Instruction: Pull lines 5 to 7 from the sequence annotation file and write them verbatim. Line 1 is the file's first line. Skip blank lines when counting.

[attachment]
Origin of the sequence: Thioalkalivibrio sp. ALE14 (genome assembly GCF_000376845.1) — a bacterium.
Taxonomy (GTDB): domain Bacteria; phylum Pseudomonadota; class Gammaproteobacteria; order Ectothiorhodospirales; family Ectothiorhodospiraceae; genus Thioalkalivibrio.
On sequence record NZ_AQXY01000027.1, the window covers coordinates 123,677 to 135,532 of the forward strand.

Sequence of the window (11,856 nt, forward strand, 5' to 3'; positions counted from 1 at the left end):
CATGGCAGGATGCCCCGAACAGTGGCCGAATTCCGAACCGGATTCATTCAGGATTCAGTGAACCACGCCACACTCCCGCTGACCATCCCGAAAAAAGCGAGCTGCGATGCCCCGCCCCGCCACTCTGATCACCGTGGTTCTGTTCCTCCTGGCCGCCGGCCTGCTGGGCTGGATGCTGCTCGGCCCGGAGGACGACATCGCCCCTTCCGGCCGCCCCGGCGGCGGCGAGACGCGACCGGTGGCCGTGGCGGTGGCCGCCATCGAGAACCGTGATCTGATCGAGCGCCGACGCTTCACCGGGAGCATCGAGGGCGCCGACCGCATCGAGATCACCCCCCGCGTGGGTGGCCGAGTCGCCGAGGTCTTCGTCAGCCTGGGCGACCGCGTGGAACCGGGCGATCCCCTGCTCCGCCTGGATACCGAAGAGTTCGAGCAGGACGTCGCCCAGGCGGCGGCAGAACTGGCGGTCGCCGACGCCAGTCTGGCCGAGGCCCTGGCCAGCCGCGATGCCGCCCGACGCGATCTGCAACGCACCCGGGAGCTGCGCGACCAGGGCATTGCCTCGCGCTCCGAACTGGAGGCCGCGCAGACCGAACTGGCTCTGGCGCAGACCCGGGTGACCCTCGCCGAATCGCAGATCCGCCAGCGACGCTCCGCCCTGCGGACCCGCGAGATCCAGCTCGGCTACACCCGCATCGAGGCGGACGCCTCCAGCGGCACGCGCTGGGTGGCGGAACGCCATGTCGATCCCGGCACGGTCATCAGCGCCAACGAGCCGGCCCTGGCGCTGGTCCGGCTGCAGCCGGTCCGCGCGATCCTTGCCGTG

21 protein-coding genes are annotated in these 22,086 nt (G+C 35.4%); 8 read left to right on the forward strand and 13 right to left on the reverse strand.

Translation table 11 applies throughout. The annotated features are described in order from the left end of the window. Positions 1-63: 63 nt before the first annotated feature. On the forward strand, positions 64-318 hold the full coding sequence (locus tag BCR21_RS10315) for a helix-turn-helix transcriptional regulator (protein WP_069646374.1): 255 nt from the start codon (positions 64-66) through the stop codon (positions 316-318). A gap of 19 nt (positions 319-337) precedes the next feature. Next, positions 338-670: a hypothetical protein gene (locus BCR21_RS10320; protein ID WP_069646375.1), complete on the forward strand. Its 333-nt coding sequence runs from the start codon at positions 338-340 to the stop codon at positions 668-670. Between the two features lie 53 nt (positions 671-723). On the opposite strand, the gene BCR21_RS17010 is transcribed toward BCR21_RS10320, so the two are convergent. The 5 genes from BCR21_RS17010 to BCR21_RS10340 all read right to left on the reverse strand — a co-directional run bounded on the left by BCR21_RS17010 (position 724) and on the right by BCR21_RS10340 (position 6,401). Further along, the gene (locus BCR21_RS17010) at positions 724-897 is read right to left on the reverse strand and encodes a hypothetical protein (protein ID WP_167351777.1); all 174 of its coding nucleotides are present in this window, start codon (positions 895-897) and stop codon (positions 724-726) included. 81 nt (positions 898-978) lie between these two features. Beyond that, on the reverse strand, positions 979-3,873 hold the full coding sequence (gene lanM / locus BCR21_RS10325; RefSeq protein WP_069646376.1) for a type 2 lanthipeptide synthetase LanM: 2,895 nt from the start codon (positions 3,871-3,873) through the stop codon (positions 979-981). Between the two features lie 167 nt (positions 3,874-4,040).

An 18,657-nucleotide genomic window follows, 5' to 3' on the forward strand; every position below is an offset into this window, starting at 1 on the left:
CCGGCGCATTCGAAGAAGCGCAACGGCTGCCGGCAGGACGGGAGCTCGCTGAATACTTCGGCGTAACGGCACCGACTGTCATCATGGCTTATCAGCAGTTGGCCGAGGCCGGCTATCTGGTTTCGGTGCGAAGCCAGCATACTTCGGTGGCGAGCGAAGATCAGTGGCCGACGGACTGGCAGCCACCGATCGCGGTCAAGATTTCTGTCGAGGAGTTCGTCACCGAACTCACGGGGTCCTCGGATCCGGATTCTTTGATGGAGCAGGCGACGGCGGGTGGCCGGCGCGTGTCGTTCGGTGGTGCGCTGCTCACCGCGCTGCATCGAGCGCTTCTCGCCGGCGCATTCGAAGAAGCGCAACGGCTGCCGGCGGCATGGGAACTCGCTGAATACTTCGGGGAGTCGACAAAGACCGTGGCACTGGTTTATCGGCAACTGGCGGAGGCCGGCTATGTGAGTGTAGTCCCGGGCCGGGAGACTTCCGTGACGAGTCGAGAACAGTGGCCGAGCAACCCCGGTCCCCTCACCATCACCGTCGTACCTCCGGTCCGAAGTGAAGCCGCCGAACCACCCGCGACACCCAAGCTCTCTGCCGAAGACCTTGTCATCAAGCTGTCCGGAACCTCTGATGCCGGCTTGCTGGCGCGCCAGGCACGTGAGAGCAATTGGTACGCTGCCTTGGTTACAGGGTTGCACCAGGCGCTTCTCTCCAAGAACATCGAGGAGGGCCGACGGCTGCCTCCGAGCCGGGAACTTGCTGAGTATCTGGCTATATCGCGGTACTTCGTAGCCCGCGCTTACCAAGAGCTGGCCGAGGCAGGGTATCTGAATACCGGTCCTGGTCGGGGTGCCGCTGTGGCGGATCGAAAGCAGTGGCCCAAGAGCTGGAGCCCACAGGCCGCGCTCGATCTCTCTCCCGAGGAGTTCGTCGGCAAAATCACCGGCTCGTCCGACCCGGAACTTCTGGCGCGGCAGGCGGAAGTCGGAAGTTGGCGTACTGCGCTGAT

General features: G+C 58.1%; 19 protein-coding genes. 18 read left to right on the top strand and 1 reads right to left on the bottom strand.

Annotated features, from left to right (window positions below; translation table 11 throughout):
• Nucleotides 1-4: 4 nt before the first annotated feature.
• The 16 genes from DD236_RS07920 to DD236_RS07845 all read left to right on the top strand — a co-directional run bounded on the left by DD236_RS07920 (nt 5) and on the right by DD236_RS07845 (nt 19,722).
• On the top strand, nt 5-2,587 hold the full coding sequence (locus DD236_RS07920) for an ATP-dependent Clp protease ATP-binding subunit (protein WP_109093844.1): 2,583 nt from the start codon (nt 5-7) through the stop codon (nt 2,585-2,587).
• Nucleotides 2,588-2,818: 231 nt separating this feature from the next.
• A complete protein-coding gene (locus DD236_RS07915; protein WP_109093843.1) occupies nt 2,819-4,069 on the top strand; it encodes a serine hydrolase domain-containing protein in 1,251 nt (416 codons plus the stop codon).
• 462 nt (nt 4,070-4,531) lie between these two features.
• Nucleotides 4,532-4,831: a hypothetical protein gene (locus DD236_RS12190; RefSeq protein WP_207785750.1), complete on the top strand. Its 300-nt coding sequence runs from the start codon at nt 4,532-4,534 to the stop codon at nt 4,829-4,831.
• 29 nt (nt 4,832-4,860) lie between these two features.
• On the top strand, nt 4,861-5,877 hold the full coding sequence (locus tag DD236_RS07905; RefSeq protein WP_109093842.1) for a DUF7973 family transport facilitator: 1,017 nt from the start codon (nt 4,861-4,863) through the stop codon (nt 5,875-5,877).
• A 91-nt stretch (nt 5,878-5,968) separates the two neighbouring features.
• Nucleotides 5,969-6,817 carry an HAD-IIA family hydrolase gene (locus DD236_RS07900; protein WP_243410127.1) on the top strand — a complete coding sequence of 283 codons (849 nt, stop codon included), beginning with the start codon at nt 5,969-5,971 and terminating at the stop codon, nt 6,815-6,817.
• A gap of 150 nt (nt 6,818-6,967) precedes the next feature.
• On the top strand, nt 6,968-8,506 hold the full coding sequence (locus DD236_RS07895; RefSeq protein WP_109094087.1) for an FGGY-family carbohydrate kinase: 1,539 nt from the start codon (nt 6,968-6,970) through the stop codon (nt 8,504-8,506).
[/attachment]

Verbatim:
CATGGCAGGATGCCCCGAACAGTGGCCGAATTCCGAACCGGATTCATTCAGGATTCAGTGAACCACGCCACACTCCCGCTGACCATCCCGAAAAAAGCGAGCTGCGATGCCCCGCCCCGCCACTCTGATCACCGTGGTTCTGTTCCTCCTGGCCGCCGGCCTGCTGGGCTGGATGCTGCTCGGCCCGGAGGACGACATCGCCCCTTCCGGCCGCCCCGGCGGCGGCGAGACGCGACCGGTGGCCGTGGCGGTGGCCGCCATCGAGAACCGTGATCTGATCGAGCGCCGACGCTTCACCGGGAGCATCGAGGGCGCCGACCGCATCGAGATCACCCCCCGCGTGGGTGGCCGAGTCGCCGAGGTCTTCGTCAGCCTGGGCGACCGCGTGGAACCGGGCGATCCCCTGCTCCGCCTGGATACCGAAGAGTTCGAGCAGGACGTCGCCCAGGCGGCGGCAGAACTGGCGGTCGCCGACGCCAGTCTGGCCGAGGCCCTGGCCAGCCGCGATGCCGCCCGACGCGATCTGCAACGCACCCGGGAGCTGCGCGACCAGGGCATTGCCTCGCGCTCCGAACTGGAGGCCGCGCAGACCGAACTGGCTCTGGCGCAGACCCGGGTGACCCTCGCCGAATCGCAGATCCGCCAGCGACGCTCCGCCCTGCGGACCCGCGAGATCCAGCTCGGCTACACCCGCATCGAGGCGGACGCCTCCAGCGGCACGCGCTGGGTGGCGGAACGCCATGTCGATCCCGGCACGGTCATCAGCGCCAACGAGCCGGCCCTGGCGCTGGTCCGGCTGCAGCCGGTCCGCGCGATCCTTGCCGTG

21 protein-coding genes are annotated in these 22,086 nt (G+C 35.4%); 8 read left to right on the forward strand and 13 right to left on the reverse strand.

Translation table 11 applies throughout. The annotated features are described in order from the left end of the window. Positions 1-63: 63 nt before the first annotated feature. On the forward strand, positions 64-318 hold the full coding sequence (locus tag BCR21_RS10315) for a helix-turn-helix transcriptional regulator (protein WP_069646374.1): 255 nt from the start codon (positions 64-66) through the stop codon (positions 316-318). A gap of 19 nt (positions 319-337) precedes the next feature. Next, positions 338-670: a hypothetical protein gene (locus BCR21_RS10320; protein ID WP_069646375.1), complete on the forward strand. Its 333-nt coding sequence runs from the start codon at positions 338-340 to the stop codon at positions 668-670. Between the two features lie 53 nt (positions 671-723). On the opposite strand, the gene BCR21_RS17010 is transcribed toward BCR21_RS10320, so the two are convergent. The 5 genes from BCR21_RS17010 to BCR21_RS10340 all read right to left on the reverse strand — a co-directional run bounded on the left by BCR21_RS17010 (position 724) and on the right by BCR21_RS10340 (position 6,401). Further along, the gene (locus BCR21_RS17010) at positions 724-897 is read right to left on the reverse strand and encodes a hypothetical protein (protein ID WP_167351777.1); all 174 of its coding nucleotides are present in this window, start codon (positions 895-897) and stop codon (positions 724-726) included. 81 nt (positions 898-978) lie between these two features. Beyond that, on the reverse strand, positions 979-3,873 hold the full coding sequence (gene lanM / locus BCR21_RS10325; RefSeq protein WP_069646376.1) for a type 2 lanthipeptide synthetase LanM: 2,895 nt from the start codon (positions 3,871-3,873) through the stop codon (positions 979-981). Between the two features lie 167 nt (positions 3,874-4,040).